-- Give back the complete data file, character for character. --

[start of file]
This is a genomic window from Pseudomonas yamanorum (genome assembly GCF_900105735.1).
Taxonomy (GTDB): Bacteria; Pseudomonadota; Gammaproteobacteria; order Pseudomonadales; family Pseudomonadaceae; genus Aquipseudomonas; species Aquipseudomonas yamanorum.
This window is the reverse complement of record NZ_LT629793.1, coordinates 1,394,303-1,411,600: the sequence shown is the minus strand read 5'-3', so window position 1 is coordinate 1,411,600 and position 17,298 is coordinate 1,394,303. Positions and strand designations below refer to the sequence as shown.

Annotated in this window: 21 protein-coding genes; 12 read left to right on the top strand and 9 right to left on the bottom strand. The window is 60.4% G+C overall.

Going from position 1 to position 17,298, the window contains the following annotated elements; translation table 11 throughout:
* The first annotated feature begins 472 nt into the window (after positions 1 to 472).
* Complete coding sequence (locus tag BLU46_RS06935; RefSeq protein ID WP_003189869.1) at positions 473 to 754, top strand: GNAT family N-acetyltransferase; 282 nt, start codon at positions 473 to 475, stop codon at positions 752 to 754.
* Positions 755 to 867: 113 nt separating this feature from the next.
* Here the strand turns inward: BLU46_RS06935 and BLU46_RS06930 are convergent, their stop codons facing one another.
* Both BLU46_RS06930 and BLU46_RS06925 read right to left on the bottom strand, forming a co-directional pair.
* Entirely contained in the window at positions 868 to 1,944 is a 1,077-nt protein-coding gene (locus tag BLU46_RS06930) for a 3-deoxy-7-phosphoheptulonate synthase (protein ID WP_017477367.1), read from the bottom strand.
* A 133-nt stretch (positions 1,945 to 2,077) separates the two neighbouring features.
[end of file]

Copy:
This is a genomic window from Pseudomonas yamanorum (genome assembly GCF_900105735.1).
Taxonomy (GTDB): Bacteria; Pseudomonadota; Gammaproteobacteria; order Pseudomonadales; family Pseudomonadaceae; genus Aquipseudomonas; species Aquipseudomonas yamanorum.
This window is the reverse complement of record NZ_LT629793.1, coordinates 1,394,303-1,411,600: the sequence shown is the minus strand read 5'-3', so window position 1 is coordinate 1,411,600 and position 17,298 is coordinate 1,394,303. Positions and strand designations below refer to the sequence as shown.

Annotated in this window: 21 protein-coding genes; 12 read left to right on the top strand and 9 right to left on the bottom strand. The window is 60.4% G+C overall.

Going from position 1 to position 17,298, the window contains the following annotated elements; translation table 11 throughout:
* The first annotated feature begins 472 nt into the window (after positions 1 to 472).
* Complete coding sequence (locus tag BLU46_RS06935; RefSeq protein ID WP_003189869.1) at positions 473 to 754, top strand: GNAT family N-acetyltransferase; 282 nt, start codon at positions 473 to 475, stop codon at positions 752 to 754.
* Positions 755 to 867: 113 nt separating this feature from the next.
* Here the strand turns inward: BLU46_RS06935 and BLU46_RS06930 are convergent, their stop codons facing one another.
* Both BLU46_RS06930 and BLU46_RS06925 read right to left on the bottom strand, forming a co-directional pair.
* Entirely contained in the window at positions 868 to 1,944 is a 1,077-nt protein-coding gene (locus tag BLU46_RS06930) for a 3-deoxy-7-phosphoheptulonate synthase (protein ID WP_017477367.1), read from the bottom strand.
* A 133-nt stretch (positions 1,945 to 2,077) separates the two neighbouring features.